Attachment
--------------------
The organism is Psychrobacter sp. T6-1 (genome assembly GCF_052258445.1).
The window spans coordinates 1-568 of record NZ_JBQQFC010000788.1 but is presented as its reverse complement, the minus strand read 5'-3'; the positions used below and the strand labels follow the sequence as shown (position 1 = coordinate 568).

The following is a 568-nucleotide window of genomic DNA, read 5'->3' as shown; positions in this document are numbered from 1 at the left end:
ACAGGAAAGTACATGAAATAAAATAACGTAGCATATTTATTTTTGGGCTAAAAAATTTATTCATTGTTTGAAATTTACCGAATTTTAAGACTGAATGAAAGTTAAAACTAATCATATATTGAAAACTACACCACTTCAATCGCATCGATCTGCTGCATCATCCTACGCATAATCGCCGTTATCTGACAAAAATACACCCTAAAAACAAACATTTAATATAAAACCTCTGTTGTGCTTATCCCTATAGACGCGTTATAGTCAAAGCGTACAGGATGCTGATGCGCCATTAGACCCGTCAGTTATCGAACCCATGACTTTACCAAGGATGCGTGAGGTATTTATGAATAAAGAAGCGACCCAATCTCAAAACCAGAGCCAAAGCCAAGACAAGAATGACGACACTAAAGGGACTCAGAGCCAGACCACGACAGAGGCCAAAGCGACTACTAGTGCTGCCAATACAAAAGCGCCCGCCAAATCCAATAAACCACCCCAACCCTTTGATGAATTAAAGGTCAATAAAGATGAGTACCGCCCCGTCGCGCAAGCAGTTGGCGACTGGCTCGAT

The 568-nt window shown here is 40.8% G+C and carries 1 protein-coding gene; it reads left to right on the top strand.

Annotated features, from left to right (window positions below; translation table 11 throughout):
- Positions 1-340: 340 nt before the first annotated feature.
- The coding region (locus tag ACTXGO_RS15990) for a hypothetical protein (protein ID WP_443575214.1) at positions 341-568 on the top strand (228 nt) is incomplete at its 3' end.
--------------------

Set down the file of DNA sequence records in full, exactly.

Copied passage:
The organism is Psychrobacter sp. T6-1 (genome assembly GCF_052258445.1).
The window spans coordinates 1-568 of record NZ_JBQQFC010000788.1 but is presented as its reverse complement, the minus strand read 5'-3'; the positions used below and the strand labels follow the sequence as shown (position 1 = coordinate 568).

The following is a 568-nucleotide window of genomic DNA, read 5'->3' as shown; positions in this document are numbered from 1 at the left end:
ACAGGAAAGTACATGAAATAAAATAACGTAGCATATTTATTTTTGGGCTAAAAAATTTATTCATTGTTTGAAATTTACCGAATTTTAAGACTGAATGAAAGTTAAAACTAATCATATATTGAAAACTACACCACTTCAATCGCATCGATCTGCTGCATCATCCTACGCATAATCGCCGTTATCTGACAAAAATACACCCTAAAAACAAACATTTAATATAAAACCTCTGTTGTGCTTATCCCTATAGACGCGTTATAGTCAAAGCGTACAGGATGCTGATGCGCCATTAGACCCGTCAGTTATCGAACCCATGACTTTACCAAGGATGCGTGAGGTATTTATGAATAAAGAAGCGACCCAATCTCAAAACCAGAGCCAAAGCCAAGACAAGAATGACGACACTAAAGGGACTCAGAGCCAGACCACGACAGAGGCCAAAGCGACTACTAGTGCTGCCAATACAAAAGCGCCCGCCAAATCCAATAAACCACCCCAACCCTTTGATGAATTAAAGGTCAATAAAGATGAGTACCGCCCCGTCGCGCAAGCAGTTGGCGACTGGCTCGAT

The 568-nt window shown here is 40.8% G+C and carries 1 protein-coding gene; it reads left to right on the top strand.

Annotated features, from left to right (window positions below; translation table 11 throughout):
- Positions 1-340: 340 nt before the first annotated feature.
- The coding region (locus tag ACTXGO_RS15990) for a hypothetical protein (protein ID WP_443575214.1) at positions 341-568 on the top strand (228 nt) is incomplete at its 3' end.